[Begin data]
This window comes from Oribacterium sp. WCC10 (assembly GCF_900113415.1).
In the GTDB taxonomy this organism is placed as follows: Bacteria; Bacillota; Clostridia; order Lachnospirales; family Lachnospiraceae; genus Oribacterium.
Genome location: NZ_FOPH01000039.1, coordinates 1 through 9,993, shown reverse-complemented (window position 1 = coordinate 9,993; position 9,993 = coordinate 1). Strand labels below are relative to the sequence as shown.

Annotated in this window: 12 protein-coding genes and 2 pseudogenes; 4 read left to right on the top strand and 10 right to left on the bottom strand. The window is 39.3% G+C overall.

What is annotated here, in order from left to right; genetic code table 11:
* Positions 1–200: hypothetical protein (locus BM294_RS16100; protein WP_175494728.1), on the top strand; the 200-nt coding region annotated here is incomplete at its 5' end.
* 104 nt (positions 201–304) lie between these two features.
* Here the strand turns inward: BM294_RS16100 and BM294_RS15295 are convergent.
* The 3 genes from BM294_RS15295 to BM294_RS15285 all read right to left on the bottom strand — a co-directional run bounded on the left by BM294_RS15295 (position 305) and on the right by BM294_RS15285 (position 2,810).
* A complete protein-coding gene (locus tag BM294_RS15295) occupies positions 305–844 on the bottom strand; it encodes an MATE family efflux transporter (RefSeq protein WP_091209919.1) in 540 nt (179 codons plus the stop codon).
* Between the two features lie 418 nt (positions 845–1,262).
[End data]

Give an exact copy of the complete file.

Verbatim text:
This window comes from Oribacterium sp. WCC10 (assembly GCF_900113415.1).
In the GTDB taxonomy this organism is placed as follows: Bacteria; Bacillota; Clostridia; order Lachnospirales; family Lachnospiraceae; genus Oribacterium.
Genome location: NZ_FOPH01000039.1, coordinates 1 through 9,993, shown reverse-complemented (window position 1 = coordinate 9,993; position 9,993 = coordinate 1). Strand labels below are relative to the sequence as shown.

Annotated in this window: 12 protein-coding genes and 2 pseudogenes; 4 read left to right on the top strand and 10 right to left on the bottom strand. The window is 39.3% G+C overall.

What is annotated here, in order from left to right; genetic code table 11:
* Positions 1–200: hypothetical protein (locus BM294_RS16100; protein WP_175494728.1), on the top strand; the 200-nt coding region annotated here is incomplete at its 5' end.
* 104 nt (positions 201–304) lie between these two features.
* Here the strand turns inward: BM294_RS16100 and BM294_RS15295 are convergent.
* The 3 genes from BM294_RS15295 to BM294_RS15285 all read right to left on the bottom strand — a co-directional run bounded on the left by BM294_RS15295 (position 305) and on the right by BM294_RS15285 (position 2,810).
* A complete protein-coding gene (locus tag BM294_RS15295) occupies positions 305–844 on the bottom strand; it encodes an MATE family efflux transporter (RefSeq protein WP_091209919.1) in 540 nt (179 codons plus the stop codon).
* Between the two features lie 418 nt (positions 845–1,262).